Being the cousin of an American folk music icon would no doubt make it difficult, not easier, to establish one's own identity as a performer. What if there was so little information available about an obscure performer that the family connection was impossible to completely confirm? One thing is for sure -- the early recordings of Jesse Rodgers sound a whole lot like those of the famous Jimmie Rodgers, complete with blue yodel, similar sort of song topic, and carbon-copy guitar picking and vocal phrasing. In fact, the same old-timey music researchers who decided to find out who Jesse Rodgers actually was seemed to have agreed on one thing -- there were legions of Jimmie Rodgers imitators, but Jesse did it about the best, cousin or not.
A 1950 edition of Country Song Roundup featured an interview with Jesse Rodgers in which he mentioned that his mother had raised Jimmie as well. However, there are those who feel this particular magazine should be kept on the fiction shelf at the library. One of the presidents of the Jimmie Rodgers Society was quoted describing Jessie as "a likeable fella, but a liar," although the Society's official position seems to be that the men were cousins "of a sort," which, in the manner of the old joke about jazz, might be close enough for folk music. Writer Mike Paris researched Jesse for the British Old Time Music magazine, and in the process absolutely confirmed the family relationship via Jimmie's daughter, Anita Rodgers Court. Jimmie Rodgers had been a frequent visitor in Jesse's home; both families worked in the railroad. Jesse's ability to play so closely in the Rodgers style had, in the end, an easy explanation: Jimmie had actually taught him to play guitar.
Jesse's mother died when he was 12, and he was relocated to southwest Texas to live with an uncle. This new location, right on the edge of the Mexican border, exposed Jesse to a different atmosphere than Mississippi. The cowboy lore was previously just something he had soaked up from Jimmie's songs. After marrying and beginning to raise his family, his famous cousin inspired him further and Jesse started devoting more time to music than farming, going full-time with the music in 1932. He got onto a string of powerful Mexican radio stations, probably with a leg up from Jimmie. Now cousin Jesse was just as busy singing, sometimes five shows a day in which he was also hawking the sponsor's products, often poultry. Jimmie Rodgers died the following year, and of course record companies, such as Victor, who had done well with hillbilly and cowboy music, were looking for new blood. Jesse was brought into the studios in 1934. Over the next three years, he recorded his most famous material, including "Roughneck Blues" and "Rattlesnake Daddy." Jesse began his recording career as a soloist, but later added other players, such as Dick Bunyard on pedal steel and the Hawaiian musician Charles Kama, who, with his group Moana Hawaiians, had also backed Jimmie.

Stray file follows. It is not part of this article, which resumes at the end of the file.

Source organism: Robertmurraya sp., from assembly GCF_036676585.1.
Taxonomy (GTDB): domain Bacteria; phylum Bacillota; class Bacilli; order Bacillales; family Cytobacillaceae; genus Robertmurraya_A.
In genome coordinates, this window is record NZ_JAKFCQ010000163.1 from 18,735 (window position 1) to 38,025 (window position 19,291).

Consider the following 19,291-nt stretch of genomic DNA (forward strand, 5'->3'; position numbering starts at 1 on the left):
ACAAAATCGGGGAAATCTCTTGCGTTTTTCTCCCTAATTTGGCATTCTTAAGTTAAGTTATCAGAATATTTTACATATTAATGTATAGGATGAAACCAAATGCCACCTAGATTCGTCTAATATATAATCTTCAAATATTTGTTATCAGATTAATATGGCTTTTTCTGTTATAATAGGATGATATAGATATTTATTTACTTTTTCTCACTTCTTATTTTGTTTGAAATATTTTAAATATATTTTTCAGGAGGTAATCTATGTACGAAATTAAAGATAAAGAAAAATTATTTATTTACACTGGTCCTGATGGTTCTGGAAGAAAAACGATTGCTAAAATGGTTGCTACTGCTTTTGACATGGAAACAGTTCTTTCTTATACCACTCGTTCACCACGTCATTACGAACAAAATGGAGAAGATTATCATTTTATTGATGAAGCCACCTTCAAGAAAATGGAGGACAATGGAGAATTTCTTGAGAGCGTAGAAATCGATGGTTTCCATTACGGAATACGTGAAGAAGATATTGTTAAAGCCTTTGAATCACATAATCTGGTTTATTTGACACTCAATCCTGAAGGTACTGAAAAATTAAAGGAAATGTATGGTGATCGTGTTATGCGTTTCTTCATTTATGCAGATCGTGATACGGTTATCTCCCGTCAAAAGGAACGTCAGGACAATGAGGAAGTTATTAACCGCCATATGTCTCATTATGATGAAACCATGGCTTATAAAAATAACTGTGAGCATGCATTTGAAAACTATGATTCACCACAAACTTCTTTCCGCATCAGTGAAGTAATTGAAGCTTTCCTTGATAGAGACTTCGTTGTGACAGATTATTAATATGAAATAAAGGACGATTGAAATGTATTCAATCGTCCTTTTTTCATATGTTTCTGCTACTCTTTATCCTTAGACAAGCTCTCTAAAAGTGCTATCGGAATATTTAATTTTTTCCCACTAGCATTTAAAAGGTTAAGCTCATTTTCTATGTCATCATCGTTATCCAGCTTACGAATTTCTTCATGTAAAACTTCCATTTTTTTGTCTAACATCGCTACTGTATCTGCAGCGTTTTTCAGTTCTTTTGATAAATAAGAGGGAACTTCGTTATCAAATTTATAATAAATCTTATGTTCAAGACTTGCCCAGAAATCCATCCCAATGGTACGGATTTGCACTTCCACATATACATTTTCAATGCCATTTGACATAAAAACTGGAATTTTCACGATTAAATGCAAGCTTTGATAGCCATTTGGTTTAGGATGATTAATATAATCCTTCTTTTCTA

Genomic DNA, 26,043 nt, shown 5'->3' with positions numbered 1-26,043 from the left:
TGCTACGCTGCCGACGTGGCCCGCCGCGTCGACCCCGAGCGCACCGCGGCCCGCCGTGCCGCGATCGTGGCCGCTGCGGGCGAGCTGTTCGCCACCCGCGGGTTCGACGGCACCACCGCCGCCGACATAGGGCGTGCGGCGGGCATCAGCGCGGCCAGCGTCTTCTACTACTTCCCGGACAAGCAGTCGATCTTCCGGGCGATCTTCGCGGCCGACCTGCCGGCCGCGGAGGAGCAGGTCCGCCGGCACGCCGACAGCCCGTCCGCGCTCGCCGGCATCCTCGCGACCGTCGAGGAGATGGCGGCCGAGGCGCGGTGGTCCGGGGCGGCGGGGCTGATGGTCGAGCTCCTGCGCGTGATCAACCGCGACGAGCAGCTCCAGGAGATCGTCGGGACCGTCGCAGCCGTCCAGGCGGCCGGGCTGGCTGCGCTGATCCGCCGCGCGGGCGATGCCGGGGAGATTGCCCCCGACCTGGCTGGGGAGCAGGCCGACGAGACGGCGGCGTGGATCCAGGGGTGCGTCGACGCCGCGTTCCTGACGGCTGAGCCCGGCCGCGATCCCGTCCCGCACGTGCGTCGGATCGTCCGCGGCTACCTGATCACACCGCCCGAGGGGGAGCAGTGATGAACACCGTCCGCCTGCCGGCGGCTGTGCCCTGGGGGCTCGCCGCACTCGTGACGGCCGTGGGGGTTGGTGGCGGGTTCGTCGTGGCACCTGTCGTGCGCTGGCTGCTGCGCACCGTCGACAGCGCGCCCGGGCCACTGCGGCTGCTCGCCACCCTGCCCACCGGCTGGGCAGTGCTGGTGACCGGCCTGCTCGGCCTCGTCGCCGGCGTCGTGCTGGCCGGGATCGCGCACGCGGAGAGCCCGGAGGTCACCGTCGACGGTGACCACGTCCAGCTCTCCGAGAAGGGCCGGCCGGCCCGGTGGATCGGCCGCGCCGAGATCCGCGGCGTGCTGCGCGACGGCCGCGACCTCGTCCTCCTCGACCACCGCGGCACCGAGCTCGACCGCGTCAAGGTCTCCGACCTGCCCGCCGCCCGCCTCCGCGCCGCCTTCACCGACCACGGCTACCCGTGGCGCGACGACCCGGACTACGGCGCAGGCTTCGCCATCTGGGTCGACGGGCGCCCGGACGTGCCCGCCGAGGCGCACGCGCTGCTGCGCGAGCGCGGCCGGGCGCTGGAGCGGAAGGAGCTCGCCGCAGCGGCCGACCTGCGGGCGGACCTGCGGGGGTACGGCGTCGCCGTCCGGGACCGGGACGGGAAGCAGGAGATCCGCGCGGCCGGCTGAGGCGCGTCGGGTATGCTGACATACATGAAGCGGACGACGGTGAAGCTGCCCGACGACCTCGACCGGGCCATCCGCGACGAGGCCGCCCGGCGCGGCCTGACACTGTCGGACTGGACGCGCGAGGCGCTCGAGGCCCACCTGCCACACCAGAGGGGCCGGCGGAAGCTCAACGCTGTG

Jesse recorded and performed mostly his own material, and the traditional numbers he chose were also altered considerably and published under his own name. Despite the general quality of his recordings, his career never took off outside of his home base, and perhaps the audience was wary that Jesse was simply cashing in on the Rodgers name, or trying to. The record company participated in what might have been either promotion or confusion, putting out a split disc with songs by both Rodgers. Jesse's skeptics were probably not appeased by his publicity photos, as he always dressed up exactly like Jimmie had.
In the late '30s and '40s, Jesse worked on the WLS National Barn Dance in Chicago and with a group called the Lazy K Ramblers in Kansas City. He made new recordings for the Sonora label in the mid-'40s, and by this time had ditched the blue yodel and was doing almost completely cowboy material, including a recording of the chestnut "Back in the Saddle Again." He settled in Philadelphia in 1945 and began a long run on station WFIL. He went back to the Victor label and had a few hits, including "I've Got Five Dollars and It's Saturday Night," a honky tonk classic whose title has never been adjusted for inflation. He appeared in the first live television Western, The Western Balladeer for WPTZ, which led to his own show, Ranger Joe. His own horse, Topez, even became something of a celebrity through this show, of which more than 500 episodes were produced. The two were in demand for personal appearances, including parades which Jesse would lead astride the Palomino. Singer Sally Starr joined the act and wound up marrying one of the members.
By the end of the '50s, it seemed like Jesse could have almost become a household name, as he had a quarter of a million kids signed up through his fan club -- but emphysema came along. He was forced to retire, and by 1963 was completely unable to sing. He moved to Houston to be near his sister, and tried to maintain his creativity by writing songs and stories. In the last ten years of his life, he weighed less than 100 pounds.
His son, Jimmie O. Rodgers, began negotiating with Victor about reissues during the last years of Jesse's life. The deal was finally signed a year before Jesse died and two albums were released on the Astro label, difficult to find at the time of their release and impossible in the years thereafter. Exposure to his music will lead listeners to conclude that although Jesse certainly began his career imitating Jimmie Rodgers, as his career went on he began following developments in country & western music, joining a group of country artists who were comfortable not only with old-timey cowboy songs, but honky tonk and rockabilly as well. ~ Eugene Chadbourne, Rovi